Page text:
Al-Ghazali has been blamed for diverting Islamic thought toward mysticism and religious obscurantism. In truth, he is hard to pigeonhole. Western scholars in the Middle Ages thought he was a devoted follower of Avicenna because a summary of the latter’s thought circulated under the name of Algazel. In the Muslim world, his most influential work is the enormous Revival of the Religious Sciences, a complete guide to Muslim ethics and ritual intended to integrate Sufi practice with Sunni belief. Not everyone was impressed. In a fine example of the tensions among different parts of the ulema, the authorities in Cordoba, Spain, had the book burnt in the courtyard of the city’s mosque in 1109.

While al-Ghazali’s reputation as the destroyer of philosophy in the Muslim world is unfair, there is little doubt that rationalism remained a minority pursuit. Al-Ghazali himself was hardly the most conservative of the medieval ulema. The 14th-century polemicist ibn Taymiyyah made him look like a dripping wet liberal. Ibn Taymiyyah railed against Sufism, philosophy, and any kind of religious novelty (by which he meant something that was less than 600 years old). From his base in Damascus, he preached that the only source of religious authority was the Koran, together with the genuine hadiths. His cantankerous attacks on his contemporaries got him into endless trouble. He was regularly thrown into prison and accused of violating the authority of the ulema. And yet, today, his trenchant dogma is extremely influential among traditionalists.

Nostalgia meets reality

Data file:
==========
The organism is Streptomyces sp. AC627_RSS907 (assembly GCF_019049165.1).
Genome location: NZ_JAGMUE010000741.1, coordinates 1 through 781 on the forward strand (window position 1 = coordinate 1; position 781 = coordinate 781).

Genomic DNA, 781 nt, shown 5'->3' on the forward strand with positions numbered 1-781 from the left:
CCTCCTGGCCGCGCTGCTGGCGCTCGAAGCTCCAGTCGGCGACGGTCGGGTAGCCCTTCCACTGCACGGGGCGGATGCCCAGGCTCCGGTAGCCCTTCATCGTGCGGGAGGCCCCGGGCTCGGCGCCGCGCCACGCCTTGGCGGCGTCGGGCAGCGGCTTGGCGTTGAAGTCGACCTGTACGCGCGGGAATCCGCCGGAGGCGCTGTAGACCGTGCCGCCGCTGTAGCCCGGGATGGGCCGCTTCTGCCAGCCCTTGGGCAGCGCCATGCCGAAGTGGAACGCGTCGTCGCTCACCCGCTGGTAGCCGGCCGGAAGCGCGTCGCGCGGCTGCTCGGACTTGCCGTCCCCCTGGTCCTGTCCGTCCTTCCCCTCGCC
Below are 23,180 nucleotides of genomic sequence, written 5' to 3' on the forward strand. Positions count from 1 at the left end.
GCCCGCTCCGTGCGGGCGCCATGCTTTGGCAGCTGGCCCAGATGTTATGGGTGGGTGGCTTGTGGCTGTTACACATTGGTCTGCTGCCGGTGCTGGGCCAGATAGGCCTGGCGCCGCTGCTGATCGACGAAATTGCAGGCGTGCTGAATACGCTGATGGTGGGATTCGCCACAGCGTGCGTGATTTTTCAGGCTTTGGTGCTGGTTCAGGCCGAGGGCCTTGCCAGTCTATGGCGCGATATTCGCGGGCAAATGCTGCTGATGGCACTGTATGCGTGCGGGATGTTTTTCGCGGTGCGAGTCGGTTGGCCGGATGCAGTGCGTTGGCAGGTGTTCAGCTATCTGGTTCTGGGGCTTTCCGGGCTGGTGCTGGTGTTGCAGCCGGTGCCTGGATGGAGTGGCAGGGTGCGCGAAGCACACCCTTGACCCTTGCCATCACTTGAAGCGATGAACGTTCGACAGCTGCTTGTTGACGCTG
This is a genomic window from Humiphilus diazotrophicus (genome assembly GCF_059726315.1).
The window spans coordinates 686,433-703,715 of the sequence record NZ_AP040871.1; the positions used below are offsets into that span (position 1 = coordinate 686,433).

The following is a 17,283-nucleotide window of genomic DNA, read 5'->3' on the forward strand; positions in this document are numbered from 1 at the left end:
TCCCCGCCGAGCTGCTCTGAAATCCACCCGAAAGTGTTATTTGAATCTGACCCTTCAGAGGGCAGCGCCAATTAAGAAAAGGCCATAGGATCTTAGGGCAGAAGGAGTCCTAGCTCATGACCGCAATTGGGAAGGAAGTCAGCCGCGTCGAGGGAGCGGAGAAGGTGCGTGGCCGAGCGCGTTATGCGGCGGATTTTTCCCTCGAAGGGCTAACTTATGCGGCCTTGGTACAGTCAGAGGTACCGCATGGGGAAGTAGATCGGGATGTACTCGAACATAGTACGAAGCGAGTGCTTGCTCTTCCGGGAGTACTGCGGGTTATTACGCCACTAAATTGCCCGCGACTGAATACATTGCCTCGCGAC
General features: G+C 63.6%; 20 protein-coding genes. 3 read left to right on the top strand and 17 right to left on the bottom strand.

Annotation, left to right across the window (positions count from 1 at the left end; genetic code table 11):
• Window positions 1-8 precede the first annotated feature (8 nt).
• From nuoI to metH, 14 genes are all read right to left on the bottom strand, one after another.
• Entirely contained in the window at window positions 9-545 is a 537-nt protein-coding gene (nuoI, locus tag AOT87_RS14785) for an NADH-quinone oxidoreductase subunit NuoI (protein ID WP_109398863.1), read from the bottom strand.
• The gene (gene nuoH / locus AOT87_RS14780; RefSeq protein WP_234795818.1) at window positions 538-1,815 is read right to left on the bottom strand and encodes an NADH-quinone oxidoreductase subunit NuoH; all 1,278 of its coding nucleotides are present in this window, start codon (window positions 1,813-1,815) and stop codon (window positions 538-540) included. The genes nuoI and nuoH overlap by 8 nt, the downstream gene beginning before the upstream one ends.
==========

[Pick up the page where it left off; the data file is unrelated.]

The term ibn Taymiyyah used for the earliest Muslims who composed the hadiths was “the pious predecessors,” or al-salaf al-salah in Arabic, so his modern admirers are called Salafists. Salafism seeks to return Islam to its roots, inspired by nostalgia for an imaginary past that even Muslim history makes clear never existed.

An early Salafist movement was Wahhabism, founded during the 18th century as a joint venture between the cleric Abd al-Wahhab and the Arabian warlord Muhammad bin Saud. Reacting against the decadence of the Ottoman Empire, they carved an emirate out of the desert that survives to this day as the Kingdom of Saudi Arabia. Elsewhere, Salafi principles have been adopted by a broad range of modern Islamist groups, whether or not they consider themselves formally affiliated with that movement.

Since Islam is such a broad church, why is it that these conservative revivalists have become so successful? To find the answer, we need to remember that until the 18th century, a Muslim would have been justified in thinking that Islam was ordained by God to convert the whole world. Despite local setbacks, such as the reconquest of Spain by Christians, Islam continued to grow strongly in sub-Saharan Africa and India, as well as Central and Southeast Asia.

However, by the 1800s, it was impossible to maintain the dream of superiority. In July 1798, Napoleon Bonaparte invaded Egypt. The climactic Battle of the Pyramids lasted barely an hour and ended with the cream of the Egyptian cavalry decimated to the cost of about 40 French lives. In India, the British encroached upon and finally annexed the once mighty Mughal Empire, while Persia had to acquiesce to subjugation by one European power to protect it from the others. It must have been difficult for the faithful to process the enormity of these sudden reversals.

Despots and stability, not democracy and liberalism